A cybercriminal is a person who attempts an illegal attack on a particular computer system or who commits a conventional offence or crime using a computer tool or system.
Over the past decade, we have witnessed a shift in the world of cybercrime. In the 1980s and 1990s, this was still an amateur activity on the part of computer enthusiasts eager for recognition. Malware was apparent, it displayed animations on the screen or destroyed data on infected computers.
With the Internet proliferation of more and more economic activities, such as e-commerce or e-banking, the challenges have changed and more and more criminals have become interested in technology. Over the past decade, we have seen increasingly stealthy malware seeking to control computers for as long as possible.
A degree of specialisation has also developed: keyboard virtuosos have become experts in malware programming while others have focused on the recruitment of mules, money laundering and web page infections, etc. Every link in the network carries out its task diligently, and we can nowadays talk about well-oiled organised crime.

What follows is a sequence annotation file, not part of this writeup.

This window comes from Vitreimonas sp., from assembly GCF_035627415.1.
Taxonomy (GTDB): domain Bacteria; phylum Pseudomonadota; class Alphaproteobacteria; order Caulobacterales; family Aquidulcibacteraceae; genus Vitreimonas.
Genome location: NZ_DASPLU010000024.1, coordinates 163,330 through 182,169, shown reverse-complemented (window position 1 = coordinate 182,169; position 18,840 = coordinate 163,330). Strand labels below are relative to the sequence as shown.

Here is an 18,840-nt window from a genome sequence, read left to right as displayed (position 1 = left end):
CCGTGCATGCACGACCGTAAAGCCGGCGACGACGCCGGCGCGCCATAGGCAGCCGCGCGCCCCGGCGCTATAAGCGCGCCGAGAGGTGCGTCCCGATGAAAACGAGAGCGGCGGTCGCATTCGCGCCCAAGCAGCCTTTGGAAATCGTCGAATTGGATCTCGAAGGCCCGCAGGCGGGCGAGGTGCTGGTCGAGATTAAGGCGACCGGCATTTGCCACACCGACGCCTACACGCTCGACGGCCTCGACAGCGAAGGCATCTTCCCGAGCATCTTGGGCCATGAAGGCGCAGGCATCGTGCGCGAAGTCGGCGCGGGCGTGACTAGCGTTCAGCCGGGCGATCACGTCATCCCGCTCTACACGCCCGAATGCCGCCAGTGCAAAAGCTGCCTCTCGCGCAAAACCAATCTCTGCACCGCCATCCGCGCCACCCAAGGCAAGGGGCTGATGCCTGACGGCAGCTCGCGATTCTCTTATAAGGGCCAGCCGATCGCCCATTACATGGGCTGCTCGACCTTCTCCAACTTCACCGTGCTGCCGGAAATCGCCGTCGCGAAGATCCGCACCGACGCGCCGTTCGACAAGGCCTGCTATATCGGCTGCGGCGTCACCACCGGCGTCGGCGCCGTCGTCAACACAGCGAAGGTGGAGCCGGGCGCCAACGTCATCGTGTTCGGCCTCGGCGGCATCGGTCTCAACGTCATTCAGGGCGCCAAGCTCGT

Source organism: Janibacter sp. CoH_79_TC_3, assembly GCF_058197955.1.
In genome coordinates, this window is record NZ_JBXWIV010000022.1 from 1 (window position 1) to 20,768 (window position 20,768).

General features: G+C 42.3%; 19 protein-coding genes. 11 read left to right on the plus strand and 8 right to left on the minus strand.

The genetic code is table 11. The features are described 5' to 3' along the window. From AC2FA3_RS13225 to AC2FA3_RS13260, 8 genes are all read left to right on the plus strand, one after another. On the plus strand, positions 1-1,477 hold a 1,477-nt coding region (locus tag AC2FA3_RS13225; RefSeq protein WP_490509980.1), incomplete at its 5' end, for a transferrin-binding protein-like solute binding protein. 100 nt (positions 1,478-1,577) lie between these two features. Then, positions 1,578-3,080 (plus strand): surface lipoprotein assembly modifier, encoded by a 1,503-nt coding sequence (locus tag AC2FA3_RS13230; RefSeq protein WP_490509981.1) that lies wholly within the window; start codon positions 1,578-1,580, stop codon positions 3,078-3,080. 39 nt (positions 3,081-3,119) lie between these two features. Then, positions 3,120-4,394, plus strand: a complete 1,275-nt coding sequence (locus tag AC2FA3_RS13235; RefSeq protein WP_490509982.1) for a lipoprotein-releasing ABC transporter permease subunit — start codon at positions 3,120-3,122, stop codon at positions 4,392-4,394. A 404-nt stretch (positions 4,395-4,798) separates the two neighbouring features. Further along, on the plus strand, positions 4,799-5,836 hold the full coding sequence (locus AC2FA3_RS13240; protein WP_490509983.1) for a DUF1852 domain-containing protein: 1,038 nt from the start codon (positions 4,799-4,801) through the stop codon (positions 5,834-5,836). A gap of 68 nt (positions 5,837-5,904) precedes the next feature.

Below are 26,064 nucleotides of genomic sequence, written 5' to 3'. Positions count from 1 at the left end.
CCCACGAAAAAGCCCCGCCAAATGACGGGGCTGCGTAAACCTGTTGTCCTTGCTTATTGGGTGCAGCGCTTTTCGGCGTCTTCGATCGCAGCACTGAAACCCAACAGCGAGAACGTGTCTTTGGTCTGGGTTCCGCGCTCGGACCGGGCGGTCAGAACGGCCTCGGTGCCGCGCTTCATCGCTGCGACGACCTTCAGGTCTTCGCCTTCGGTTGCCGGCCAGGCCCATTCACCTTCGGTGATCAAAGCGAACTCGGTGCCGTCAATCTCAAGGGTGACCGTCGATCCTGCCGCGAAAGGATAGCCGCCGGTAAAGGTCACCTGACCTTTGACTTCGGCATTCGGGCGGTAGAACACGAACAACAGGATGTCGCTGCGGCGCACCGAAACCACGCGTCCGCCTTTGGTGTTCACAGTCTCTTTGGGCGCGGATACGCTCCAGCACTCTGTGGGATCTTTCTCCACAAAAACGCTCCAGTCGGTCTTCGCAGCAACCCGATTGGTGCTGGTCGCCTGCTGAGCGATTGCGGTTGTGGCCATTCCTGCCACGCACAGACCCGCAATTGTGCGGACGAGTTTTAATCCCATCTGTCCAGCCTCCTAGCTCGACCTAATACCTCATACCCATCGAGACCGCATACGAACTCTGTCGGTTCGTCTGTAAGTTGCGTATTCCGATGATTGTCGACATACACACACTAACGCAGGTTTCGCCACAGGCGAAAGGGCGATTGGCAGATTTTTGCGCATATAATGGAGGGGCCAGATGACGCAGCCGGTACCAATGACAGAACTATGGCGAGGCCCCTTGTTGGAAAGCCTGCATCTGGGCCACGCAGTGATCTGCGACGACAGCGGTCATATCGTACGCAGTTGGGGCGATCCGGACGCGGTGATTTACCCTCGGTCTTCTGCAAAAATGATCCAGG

This phenomenon is exacerbated by the very low risk and the possibility of very high gains. From the smallest Nigerian scammer to the godfather who runs an entire organisation, the market has enough capacity for everyone and some reports today claim that cybercrime is one of the most lucrative criminal activities.
In general, the press talks about pirates or ‘hackers’, although the latter term should be reserved for enthusiasts who try to use existing technology for fun or useful purposes, deviating them from their primary use. In many insider circles, the term ‘hacker’ has a positive and creative connotation, even if nowadays it is often used pejoratively.
To be more precise, it would be necessary to speak of:
Along with these, there are script-kiddies, usual beginners in the field, who use the tools of others, as well as many actors with little or no computer skills. The latter for the most part engages in scams, hoaxes or other spam of all kinds. Finally, the parallel cybercrime economy is swarming with recruiters and other criminal accessories.